A surge in output from Nordic renewable-power may depress electricity prices, forcing Danish fossil-fuel plants to close and making the country reliant on power imports for the first time, according to the Danish Energy Association.
Wind power, hydropower, biomass and nuclear energy projects in Norway, Sweden, Denmark and Finland may boost annual electricity supplies by 56 terawatt-hours, or 15 percent from 2011 levels, by 2020, the lobby group said in a report, received Sept. 28 by e-mail. The study assumes a 38 terawatt-hour increase in demand during the period, turning a 9.6 terawatt-hour annual region-wide deficit into an 8.4 terawatt-hour surplus, according to data from the Nordic energy regulator.
“Regardless of how prices develop for fuels and CO2 emissions permits, owners of Danish coal-fired power stations will have a hard time covering fixed costs,” Peter Meirbom, head of strategic analysis at the association, which represents power producers, traders and grid operators, said by phone today from Frederiksberg, Denmark. “Denmark could face a deficit in peakload power generation capacity of 1.6 gigawatts by 2020.”
Denmark is planning to link its electricity market to other countries as it prepares for the growing role of intermittent renewable sources of power. Danish grid operator Energinet.dk and Dutch counterpart Tennet Holding BV plan to make a final investment decision on a 700-megawatt cable, called Cobra, by December 2014, Poul-Jacob Vilhelmsen, chief project manager at Energinet.dk said today by e-mail from Fredericia, Denmark.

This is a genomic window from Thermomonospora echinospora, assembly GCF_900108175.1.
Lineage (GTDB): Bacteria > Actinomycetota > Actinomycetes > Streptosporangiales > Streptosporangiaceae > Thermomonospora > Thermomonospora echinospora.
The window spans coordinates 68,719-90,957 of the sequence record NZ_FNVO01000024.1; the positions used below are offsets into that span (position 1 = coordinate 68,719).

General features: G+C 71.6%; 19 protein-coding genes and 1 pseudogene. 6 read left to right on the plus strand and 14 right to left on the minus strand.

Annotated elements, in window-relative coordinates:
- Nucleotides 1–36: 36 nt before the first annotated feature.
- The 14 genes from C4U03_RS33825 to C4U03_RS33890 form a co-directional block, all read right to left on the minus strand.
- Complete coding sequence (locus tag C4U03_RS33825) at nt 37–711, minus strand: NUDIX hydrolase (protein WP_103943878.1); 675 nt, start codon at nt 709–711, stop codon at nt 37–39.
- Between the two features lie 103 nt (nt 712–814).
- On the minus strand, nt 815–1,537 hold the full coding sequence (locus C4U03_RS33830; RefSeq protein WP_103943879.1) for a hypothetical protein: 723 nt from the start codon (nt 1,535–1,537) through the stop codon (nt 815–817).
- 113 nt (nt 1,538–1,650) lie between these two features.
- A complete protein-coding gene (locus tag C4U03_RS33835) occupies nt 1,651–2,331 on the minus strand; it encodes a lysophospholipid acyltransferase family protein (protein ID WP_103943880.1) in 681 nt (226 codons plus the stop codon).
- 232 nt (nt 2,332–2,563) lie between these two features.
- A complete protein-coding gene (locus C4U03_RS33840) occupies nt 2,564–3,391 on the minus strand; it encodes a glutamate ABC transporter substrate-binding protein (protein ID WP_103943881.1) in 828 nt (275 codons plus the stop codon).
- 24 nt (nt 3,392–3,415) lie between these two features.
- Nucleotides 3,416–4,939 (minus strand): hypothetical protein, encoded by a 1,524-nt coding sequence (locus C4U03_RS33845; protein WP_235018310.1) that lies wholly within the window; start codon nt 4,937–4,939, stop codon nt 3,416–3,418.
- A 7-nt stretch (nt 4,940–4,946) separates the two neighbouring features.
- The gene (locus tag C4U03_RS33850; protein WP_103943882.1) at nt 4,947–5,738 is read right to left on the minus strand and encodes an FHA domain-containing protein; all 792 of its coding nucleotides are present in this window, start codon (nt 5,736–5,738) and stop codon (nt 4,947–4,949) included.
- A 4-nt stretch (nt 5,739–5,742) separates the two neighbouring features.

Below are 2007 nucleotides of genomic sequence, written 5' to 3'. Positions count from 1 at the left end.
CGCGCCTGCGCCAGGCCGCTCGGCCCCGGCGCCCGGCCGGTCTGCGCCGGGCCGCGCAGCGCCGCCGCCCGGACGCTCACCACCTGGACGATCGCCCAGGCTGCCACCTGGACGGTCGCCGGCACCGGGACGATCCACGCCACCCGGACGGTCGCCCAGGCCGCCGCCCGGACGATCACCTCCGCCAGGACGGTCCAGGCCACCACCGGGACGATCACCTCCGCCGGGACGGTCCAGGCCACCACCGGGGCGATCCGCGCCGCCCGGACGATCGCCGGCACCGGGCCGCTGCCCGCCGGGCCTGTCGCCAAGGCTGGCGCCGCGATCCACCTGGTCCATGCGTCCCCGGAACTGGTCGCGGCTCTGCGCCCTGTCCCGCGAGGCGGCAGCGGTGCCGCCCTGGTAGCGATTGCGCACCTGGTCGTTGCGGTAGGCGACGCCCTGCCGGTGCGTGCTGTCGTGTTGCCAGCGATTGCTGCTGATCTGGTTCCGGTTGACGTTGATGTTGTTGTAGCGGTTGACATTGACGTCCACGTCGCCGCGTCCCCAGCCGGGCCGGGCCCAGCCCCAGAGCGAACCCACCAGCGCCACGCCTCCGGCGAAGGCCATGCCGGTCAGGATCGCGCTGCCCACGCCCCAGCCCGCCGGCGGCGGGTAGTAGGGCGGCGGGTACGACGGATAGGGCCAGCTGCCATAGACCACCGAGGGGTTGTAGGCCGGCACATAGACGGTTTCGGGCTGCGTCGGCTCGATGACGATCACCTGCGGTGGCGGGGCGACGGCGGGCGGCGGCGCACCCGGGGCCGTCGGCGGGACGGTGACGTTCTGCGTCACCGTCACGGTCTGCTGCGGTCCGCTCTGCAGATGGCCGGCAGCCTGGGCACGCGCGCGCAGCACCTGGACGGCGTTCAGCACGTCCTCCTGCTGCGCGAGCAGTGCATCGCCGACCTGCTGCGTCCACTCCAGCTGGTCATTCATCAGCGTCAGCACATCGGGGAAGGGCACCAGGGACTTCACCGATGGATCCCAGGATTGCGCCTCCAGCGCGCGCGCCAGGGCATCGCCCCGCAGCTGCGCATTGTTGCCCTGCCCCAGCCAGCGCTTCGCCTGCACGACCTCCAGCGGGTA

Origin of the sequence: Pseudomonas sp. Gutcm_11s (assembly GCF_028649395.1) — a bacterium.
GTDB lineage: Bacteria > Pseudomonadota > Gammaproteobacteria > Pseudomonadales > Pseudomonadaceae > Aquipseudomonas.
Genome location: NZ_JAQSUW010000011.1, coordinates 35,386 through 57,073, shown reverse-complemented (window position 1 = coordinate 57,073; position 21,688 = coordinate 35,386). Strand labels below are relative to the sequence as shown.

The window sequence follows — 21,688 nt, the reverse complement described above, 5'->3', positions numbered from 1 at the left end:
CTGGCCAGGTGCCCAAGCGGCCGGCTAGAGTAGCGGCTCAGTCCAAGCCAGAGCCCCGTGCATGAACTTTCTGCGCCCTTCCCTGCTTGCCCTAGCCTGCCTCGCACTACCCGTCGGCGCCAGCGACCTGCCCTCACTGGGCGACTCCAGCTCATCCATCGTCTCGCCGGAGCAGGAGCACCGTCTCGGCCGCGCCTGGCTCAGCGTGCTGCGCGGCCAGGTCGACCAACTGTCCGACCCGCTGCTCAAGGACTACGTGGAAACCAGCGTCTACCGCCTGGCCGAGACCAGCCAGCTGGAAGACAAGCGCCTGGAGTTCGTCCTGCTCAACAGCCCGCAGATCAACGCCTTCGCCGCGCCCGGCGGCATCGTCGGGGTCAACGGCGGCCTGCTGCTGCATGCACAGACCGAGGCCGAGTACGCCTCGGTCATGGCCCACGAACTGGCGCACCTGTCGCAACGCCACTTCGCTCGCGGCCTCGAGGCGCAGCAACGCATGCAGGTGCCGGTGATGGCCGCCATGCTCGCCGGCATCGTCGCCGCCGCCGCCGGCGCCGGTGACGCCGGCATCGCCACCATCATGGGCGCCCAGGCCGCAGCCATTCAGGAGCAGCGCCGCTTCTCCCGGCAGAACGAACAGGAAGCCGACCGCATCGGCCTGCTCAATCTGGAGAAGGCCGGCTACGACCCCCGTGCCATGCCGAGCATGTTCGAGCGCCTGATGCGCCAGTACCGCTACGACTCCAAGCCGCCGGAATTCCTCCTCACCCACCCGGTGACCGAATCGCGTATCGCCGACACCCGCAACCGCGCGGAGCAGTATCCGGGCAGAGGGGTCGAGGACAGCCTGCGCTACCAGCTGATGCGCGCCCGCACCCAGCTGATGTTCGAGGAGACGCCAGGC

The share of renewable energy sources in Danish power supply is set to rise from 40 percent in 2011 to 69 percent by 2020, Denmark’s Energy Agency said on Sept. 28.
Utilities such as Vattenfall AB and Dong Energy A/S plan to mothball about 1 gigawatt of coal-fired plants in Denmark by the end of the year.
“This is the first stage before real closure, with a likely further loss of 1.5 gigawatts coal-fired capacity as well as 500 megawatts from small gas-fired cogeneration plants by 2020,” Meirbom said.
The loss of coal generation will make Denmark particularly dependent on power imports during peakload periods, such as cold and dark winter afternoons, Meirbom said. To counter that, Denmark needs more cross-border cables, such as the Cobra project, to access continental European markets, he said.
‘The Other Side’
The Dutch grid operator has seemed less keen than its Danish counterpart to implement the cable, illustrating how regulators and grid companies in the EU tend to give priority to national economic interests instead of acting as one, Ulrich Bang, director of EU affairs at the Danish Energy Association said by phone today. The EU is promoting the development of a joint power market in 2014.
“An open question is: what is on the other side of cross-border lines?,” Meirbom said. “Neighbor countries must have a power surplus to serve Denmark when we need it.”